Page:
Crypto startup project LoopX pulls exit scam after raising $4.5M in ICO

LoopX has pulled an exit scam after launching a series of Initial Coin Offerings (ICOs) which earned the startup roughly $4.5 million.
LoopX in the spotlight. The startup's last ICO was the finale of a scammer's performance.

Some might say it was not the biggest surprise, but we still have to state the fact now when it’s done – LoopX has vanished out of thin air along with millions worth of its investors’ savings, writes THENEXTWEB.COM

Sketchy from the very beginning, LoopX made headlines when it promised to earn backers’ money with its proprietary trading algorithm, went full rogue after raising nearly 5 million USD in a series of initial coin offerings (ICO). Company has deleted it’s website and also social media accounts, including Facebook, Twitter, YouTube, and Telegram accounts.

“After developing over months and testing successfully with great profits, we can release now with great confidence the LoopX [t]rading [a]lgorithm,” the LoopX marketing read. “This [s]oftware will give us all the opportunity to make more money online then we could ever do in real life.”

“Our software handles over 10,000 trades per second and calculates over 100 currencies at a time,” it continued. “Always looking for those opportunities to make profits bigger then 10%, which will payed out to our members on a weekly basis.”

“This was not thinkable in the normal financ[i]al sector, but has become reality in the cryptoworld.”

A roadmap posted by LoopX support member on BitcoinTalk reveals that the company was planning to launch its lending investment platform in February this month.

Another day, another exit scam: an emerging cryptocurrency startup more commonly known as LoopX has suddenly vanished out of thin air along with millions worth of its investors’ savings.

The crude venture stage, which guaranteed to procure benefactors’ cash with its exclusive exchanging calculation, has unexpectedly gone dim in the wake of bringing $4.5 million up in a progression of beginning coin offerings (ICO). The organization has since likewise pulled its site and erased its online networking unique mark, including Facebook, Twitter, YouTube, and Telegram accounts.

The only remainder from LoopX is a still active BitcoinTalk thread from December last year – that and its entries on ICO review services ICOBench and TokenDesk.

According to a cached version of its now-purged website, investors pledged a total of 276 Bitcoin and 2,446 Ethereum into the fraudulent initial coin offering over five separate token sales in January 2018.

“After developing over months and testing successfully with great profits, we can release now with great confidence the LoopX [t]rading [a]lgorithm,” the LoopX marketing read. “This [s]oftware will give us all the opportunity to make more money online then we could ever do in real life.”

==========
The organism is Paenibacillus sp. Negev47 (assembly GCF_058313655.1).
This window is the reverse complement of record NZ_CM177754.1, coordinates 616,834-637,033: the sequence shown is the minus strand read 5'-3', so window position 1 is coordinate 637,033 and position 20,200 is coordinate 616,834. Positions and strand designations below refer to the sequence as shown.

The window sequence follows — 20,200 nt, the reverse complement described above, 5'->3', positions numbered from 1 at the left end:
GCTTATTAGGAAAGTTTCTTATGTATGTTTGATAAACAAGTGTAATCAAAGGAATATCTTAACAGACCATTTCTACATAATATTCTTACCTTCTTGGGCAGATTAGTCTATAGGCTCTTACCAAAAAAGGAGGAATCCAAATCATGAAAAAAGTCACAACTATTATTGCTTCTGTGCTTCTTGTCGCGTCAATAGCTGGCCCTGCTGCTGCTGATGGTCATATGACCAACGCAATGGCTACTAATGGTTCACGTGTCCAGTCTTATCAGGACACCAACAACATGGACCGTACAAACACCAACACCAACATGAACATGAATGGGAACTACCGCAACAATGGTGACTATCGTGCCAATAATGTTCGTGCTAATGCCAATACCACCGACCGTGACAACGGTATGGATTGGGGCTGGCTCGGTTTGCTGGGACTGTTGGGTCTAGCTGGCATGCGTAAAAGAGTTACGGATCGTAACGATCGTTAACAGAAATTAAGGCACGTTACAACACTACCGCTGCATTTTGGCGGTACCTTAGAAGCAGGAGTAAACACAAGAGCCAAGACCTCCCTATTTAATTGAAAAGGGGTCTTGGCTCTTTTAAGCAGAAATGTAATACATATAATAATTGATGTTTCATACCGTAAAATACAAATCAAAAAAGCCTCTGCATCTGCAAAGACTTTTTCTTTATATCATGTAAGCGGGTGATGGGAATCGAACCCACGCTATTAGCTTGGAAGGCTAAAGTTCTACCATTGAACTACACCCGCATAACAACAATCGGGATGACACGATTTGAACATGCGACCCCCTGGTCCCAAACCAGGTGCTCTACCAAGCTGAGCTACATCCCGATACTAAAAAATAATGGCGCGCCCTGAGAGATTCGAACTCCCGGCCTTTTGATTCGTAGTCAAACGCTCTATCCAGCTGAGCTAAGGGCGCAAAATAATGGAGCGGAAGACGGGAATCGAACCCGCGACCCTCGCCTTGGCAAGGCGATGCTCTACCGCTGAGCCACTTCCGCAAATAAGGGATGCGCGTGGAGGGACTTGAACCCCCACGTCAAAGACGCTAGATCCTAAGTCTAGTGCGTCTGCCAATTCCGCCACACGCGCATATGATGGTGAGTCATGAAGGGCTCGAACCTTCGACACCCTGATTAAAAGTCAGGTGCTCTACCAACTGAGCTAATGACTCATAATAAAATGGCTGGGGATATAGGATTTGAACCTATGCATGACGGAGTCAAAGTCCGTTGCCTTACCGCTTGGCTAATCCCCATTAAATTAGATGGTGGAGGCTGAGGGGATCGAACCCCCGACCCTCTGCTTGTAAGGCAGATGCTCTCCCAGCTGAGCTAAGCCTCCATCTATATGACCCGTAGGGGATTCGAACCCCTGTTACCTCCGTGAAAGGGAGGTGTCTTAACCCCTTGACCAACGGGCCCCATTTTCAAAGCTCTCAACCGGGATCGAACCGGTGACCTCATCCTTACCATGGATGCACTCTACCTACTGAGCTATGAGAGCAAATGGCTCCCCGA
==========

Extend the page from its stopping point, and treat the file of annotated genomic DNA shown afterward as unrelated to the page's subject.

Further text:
“Our software handles over 10,000 trades per second and calculates over 100 currencies at a time,” it continued. “Always looking for those opportunities to make profits bigger then 10%, which will payed out to our members on a weekly basis.”

“This was not thinkable in the normal financ[i]al sector, but has become reality in the cryptoworld.”

A roadmap posted by LoopX support member on BitcoinTalk reveals that the company was planning to launch its lending investment platform in February this month.

The trading software approach LoopX went for is nothing new in the cryptocurrency space.

The notorious BitConnect scam leveraged similar tactics to trick naive investors into backing its fraudulent scheme for months – until it eventually collapsed in January this year, writes THENEXTWEB.COM

“Finally the opportunity is here for the common investor to be part of a revolution and be finally free, financially free,” said the now-removed LoopX white paper. “Our top priority is to give you an opportunity to sit back, let us do the work and watch your money grow.”

Indeed, a sharp-eyed sleuth took to Reddit warn that LoopX might be running a scam over a month ago. Unfortunately, not everyone got the memo.

This development marks at least the fifth time a cryptocurrency firm has pulled a Houdini since the beginning of 2018.

Earlier in January, long-time Ponzi-suspect BitConnect announced it is shutting down its trading platform following a slew of legal issues. Then Lithuanian-based startup Prodeum dashed off with its investors’ cash at the end of January, leaving only a “penis” behind.

THENEXTWEB.COM also mentions that more recently, controversial crypto-investment platform Davor similarly put an end to its lending packages after getting served a cease-and-desist order from the Texas State Securities Board. In the meantime, users of exchange desk BitGrail are freaking out over the possibility the service might be getting shut down too.

Almost 2 billion dollars worth of crypto gone missing since 2011.

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